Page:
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Private flood insurance is a relatively new service offered to homeowners, especially for those not living in “high-risk flooding areas.” Currently, most homeowners have government-backed flood insurance through the National Flood Insurance Program (NFIP). This is a federal program that’s been available since 1969, but has currently been under financial duress after several years of heavy storms and hurricanes. Some insurance experts agree that the NFIP has been underpricing policies for too long and won’t be able to work through its deficits, even with modest price increases.

What does this mean for homeowners and homeowner associations?

To begin with, many homeowners don’t even know that typical homeowner’s insurance does not include flooding. Sixty years ago, insurers decided that it was too difficult to calculate whether someone was truly “at-risk” for flooding, and felt like the cost-reward to offering flood insurance had too many unknowns to offer it. To this day, most homeowner’s insurance bundles don’t include flooding coverage. So when seeking out flood coverage in the past, most homeowners only had two choices: one of a few private insurers that may not be approved by lenders, or the NFIP.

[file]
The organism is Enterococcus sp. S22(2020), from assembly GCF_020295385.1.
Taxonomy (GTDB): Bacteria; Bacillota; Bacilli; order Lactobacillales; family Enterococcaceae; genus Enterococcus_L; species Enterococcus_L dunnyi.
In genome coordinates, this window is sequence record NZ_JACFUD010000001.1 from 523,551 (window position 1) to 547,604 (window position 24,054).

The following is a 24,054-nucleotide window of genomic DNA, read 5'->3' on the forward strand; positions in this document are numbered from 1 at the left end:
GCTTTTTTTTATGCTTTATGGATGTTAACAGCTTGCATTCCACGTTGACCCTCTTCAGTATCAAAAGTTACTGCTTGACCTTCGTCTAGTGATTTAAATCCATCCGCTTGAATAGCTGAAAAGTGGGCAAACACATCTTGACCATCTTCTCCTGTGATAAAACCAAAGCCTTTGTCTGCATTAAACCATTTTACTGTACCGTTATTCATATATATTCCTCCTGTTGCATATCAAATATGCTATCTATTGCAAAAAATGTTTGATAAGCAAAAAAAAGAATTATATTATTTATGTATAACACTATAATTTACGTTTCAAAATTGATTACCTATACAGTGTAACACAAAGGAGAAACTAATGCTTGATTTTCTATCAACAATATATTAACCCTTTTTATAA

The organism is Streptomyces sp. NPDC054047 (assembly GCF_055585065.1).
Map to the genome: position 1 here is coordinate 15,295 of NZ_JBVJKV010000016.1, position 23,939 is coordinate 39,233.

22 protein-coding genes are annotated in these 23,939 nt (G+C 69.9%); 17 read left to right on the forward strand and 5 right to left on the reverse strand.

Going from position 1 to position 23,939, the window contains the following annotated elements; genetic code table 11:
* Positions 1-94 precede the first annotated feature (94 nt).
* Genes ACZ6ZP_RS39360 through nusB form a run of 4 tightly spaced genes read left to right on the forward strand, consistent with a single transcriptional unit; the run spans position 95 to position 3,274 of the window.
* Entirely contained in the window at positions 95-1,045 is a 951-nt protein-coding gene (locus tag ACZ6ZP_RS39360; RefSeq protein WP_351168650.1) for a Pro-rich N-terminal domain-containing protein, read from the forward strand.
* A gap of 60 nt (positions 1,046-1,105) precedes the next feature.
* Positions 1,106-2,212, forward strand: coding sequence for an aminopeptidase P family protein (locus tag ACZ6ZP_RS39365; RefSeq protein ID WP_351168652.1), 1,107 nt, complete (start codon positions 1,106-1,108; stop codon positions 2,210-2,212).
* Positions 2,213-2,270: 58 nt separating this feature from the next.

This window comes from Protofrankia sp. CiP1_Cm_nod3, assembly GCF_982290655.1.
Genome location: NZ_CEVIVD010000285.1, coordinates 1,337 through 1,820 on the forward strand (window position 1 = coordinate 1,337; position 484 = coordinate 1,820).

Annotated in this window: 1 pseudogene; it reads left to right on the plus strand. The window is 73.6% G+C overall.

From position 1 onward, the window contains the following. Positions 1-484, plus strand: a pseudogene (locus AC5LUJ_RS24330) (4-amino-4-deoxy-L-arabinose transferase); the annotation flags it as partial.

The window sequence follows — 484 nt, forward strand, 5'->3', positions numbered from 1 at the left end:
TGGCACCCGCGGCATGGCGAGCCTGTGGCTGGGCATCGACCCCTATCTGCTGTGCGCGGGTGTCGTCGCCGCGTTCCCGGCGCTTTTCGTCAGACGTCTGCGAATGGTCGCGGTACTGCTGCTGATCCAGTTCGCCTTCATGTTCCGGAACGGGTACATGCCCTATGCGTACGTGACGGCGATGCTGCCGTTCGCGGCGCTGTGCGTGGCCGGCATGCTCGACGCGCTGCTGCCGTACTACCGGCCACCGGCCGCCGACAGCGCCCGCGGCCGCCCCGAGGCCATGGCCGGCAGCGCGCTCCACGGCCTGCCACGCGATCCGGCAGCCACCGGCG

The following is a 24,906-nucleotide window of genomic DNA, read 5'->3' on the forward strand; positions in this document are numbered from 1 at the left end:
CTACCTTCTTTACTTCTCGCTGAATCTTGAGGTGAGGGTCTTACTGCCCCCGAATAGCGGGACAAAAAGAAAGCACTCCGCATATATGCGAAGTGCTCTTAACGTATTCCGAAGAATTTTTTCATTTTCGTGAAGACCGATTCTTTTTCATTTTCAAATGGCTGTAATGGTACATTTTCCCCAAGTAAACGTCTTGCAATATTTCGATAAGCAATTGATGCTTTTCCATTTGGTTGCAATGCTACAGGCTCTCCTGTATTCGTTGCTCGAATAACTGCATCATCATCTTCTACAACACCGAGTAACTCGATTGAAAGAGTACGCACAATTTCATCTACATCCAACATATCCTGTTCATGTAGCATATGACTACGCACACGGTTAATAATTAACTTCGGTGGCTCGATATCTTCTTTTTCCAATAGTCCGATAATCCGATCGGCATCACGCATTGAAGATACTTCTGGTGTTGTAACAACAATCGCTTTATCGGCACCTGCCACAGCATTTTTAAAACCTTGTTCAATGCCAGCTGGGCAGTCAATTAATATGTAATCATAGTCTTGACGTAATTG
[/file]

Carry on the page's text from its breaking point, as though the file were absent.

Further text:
Private insurers feel like the unknowns of flooding is no longer a real viable concern. With new formulas and insurance models, providers are beginning to express confidence that they can offer, and possibly even bundle, flood insurance that will benefit both the insurer and the insured.

Finding the Right Policy

The biggest potential benefit for homeowners to go with private flood insurance is that private insurers can offer much better benefits, possibly at premiums than the federal program. Currently, the NFIP policies typically have a max coverage of $250,000 for home structure and $100,000 on possessions, which means that if your home is valued at more than $350,000, you won’t have enough coverage. Additionally, the NFIP combines all possessions into one category and will only pay $2,500 in damages. Private insurers will enable you to itemize and individually cover possessions for higher limits.

As always, there are some risks involved with private flood insurance. The biggest issue in that this type of flood insurance is largely untested during a full-scale natural disaster, so it’s unknown how reliable the insurers will be when it’s time to handle claims and pay out damages. Finally, it can be difficult to get mortgage lenders to approve private flood insurance, since they are widely untested. This means that, until there is new legislation passed, private flood insurance will continue to be difficult to obtain.

If you have questions about flood insurance and if it’s something your community association should consider, contact Blue Lime!

With all that said, private flood insurance is definitely becoming an option that more HOAs and homeowners should research and look into. The possible benefits and improved coverage may greatly benefit your family in the event of a disaster.